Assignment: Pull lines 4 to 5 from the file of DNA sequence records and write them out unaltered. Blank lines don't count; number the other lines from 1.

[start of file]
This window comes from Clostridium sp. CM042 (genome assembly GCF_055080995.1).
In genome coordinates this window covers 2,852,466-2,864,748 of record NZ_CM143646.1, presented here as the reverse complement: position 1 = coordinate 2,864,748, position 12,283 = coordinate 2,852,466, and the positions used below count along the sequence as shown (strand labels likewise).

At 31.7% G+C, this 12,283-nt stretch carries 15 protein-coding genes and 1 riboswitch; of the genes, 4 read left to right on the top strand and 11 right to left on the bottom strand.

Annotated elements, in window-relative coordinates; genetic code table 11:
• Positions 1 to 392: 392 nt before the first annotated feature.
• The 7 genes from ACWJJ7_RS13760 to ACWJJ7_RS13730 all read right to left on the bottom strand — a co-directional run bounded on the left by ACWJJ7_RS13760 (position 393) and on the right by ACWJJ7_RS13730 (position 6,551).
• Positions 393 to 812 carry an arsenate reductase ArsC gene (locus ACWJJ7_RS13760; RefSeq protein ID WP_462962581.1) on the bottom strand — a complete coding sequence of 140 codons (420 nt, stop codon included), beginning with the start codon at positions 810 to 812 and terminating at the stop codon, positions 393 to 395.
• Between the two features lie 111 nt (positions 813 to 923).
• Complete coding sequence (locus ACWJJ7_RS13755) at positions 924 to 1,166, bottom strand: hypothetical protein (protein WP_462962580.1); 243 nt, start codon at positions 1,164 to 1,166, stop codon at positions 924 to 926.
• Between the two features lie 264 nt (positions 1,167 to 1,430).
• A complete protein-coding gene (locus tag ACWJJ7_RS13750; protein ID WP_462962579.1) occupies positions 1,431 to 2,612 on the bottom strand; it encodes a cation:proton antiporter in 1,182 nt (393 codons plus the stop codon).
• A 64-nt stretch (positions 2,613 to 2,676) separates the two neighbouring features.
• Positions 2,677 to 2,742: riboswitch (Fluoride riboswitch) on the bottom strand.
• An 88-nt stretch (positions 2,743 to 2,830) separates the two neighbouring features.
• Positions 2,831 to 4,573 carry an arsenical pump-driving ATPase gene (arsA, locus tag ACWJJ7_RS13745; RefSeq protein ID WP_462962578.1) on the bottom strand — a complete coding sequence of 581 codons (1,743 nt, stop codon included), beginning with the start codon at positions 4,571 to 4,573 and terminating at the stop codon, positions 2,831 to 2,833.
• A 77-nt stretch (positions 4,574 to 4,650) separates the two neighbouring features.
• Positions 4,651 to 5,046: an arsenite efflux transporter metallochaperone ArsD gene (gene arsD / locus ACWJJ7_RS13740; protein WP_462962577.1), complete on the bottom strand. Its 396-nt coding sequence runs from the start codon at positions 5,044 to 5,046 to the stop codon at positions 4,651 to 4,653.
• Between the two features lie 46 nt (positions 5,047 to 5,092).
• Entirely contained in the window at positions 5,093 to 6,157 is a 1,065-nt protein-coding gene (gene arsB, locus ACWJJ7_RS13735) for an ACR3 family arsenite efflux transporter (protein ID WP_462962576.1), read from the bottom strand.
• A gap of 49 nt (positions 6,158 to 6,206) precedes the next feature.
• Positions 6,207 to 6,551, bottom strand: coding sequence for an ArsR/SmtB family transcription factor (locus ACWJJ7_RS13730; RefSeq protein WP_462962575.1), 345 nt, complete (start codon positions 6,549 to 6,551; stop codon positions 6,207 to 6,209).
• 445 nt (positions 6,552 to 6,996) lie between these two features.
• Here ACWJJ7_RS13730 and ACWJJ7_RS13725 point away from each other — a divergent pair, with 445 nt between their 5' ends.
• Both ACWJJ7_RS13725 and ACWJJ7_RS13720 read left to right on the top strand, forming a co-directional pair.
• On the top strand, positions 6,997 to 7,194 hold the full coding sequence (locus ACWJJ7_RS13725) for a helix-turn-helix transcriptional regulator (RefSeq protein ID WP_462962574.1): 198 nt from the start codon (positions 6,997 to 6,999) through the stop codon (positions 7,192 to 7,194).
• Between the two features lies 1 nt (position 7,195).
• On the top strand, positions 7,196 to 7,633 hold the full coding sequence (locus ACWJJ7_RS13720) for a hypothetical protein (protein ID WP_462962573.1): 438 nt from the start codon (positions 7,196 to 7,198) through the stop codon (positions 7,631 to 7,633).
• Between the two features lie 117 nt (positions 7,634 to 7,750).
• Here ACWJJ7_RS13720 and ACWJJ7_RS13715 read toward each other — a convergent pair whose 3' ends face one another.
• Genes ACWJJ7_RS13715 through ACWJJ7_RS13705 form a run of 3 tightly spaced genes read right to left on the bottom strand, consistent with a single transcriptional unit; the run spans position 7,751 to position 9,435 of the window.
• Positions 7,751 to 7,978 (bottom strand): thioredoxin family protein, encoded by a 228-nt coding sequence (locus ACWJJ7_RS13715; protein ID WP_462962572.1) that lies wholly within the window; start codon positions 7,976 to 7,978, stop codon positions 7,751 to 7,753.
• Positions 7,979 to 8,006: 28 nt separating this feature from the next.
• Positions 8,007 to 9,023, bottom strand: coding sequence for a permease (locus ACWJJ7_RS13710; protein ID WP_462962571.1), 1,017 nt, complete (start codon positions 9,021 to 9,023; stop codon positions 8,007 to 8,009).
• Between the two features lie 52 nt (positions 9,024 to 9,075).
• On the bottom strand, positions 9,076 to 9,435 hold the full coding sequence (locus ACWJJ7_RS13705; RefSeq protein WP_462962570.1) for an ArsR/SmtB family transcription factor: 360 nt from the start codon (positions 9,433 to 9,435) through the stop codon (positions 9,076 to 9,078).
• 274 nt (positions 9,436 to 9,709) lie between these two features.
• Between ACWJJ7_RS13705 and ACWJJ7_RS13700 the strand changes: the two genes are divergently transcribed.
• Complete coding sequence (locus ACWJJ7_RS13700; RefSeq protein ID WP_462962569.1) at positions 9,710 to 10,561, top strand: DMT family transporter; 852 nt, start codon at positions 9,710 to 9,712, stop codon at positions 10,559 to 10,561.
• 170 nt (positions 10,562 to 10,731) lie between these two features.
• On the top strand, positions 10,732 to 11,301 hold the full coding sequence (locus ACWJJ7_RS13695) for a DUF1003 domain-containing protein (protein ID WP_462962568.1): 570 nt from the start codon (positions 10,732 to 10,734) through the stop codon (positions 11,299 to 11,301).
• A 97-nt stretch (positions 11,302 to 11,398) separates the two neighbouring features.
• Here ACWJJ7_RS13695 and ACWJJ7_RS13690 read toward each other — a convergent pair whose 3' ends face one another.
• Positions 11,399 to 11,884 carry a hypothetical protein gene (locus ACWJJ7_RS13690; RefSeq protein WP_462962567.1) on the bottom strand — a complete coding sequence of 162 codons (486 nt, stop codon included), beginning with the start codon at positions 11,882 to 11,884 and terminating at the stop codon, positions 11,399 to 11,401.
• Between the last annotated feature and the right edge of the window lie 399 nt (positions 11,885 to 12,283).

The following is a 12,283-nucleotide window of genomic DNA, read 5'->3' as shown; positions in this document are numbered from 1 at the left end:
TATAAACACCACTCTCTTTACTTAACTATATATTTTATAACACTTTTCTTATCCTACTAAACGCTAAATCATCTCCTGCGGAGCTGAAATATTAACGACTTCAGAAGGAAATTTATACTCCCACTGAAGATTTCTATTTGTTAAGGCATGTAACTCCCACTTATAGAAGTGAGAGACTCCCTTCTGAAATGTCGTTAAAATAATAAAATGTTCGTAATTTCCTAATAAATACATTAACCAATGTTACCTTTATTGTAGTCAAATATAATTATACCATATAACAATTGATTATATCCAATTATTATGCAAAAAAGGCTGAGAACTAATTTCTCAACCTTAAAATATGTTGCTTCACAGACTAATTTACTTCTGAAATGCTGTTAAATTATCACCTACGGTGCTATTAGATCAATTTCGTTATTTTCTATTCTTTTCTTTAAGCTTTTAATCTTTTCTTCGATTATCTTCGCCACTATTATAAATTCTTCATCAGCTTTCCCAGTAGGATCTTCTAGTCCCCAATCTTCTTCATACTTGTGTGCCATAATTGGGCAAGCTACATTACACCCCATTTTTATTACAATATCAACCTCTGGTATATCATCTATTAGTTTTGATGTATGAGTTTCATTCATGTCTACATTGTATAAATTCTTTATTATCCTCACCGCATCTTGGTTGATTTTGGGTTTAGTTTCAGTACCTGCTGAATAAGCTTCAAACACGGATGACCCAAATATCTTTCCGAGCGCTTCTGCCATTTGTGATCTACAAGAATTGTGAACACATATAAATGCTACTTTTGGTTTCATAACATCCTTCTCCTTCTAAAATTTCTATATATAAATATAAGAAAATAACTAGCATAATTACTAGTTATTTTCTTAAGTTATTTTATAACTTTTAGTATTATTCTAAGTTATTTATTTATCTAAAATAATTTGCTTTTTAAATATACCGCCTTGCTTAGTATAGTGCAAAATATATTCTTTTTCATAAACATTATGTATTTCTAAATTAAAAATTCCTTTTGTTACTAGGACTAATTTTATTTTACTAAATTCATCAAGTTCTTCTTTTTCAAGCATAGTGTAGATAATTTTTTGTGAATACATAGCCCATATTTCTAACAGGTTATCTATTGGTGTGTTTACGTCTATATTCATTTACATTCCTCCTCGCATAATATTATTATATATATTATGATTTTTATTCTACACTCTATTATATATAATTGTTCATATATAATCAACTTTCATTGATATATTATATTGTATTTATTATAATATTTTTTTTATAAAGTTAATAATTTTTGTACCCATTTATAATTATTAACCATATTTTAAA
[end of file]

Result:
Annotated elements, in window-relative coordinates; genetic code table 11:
• Positions 1 to 392: 392 nt before the first annotated feature.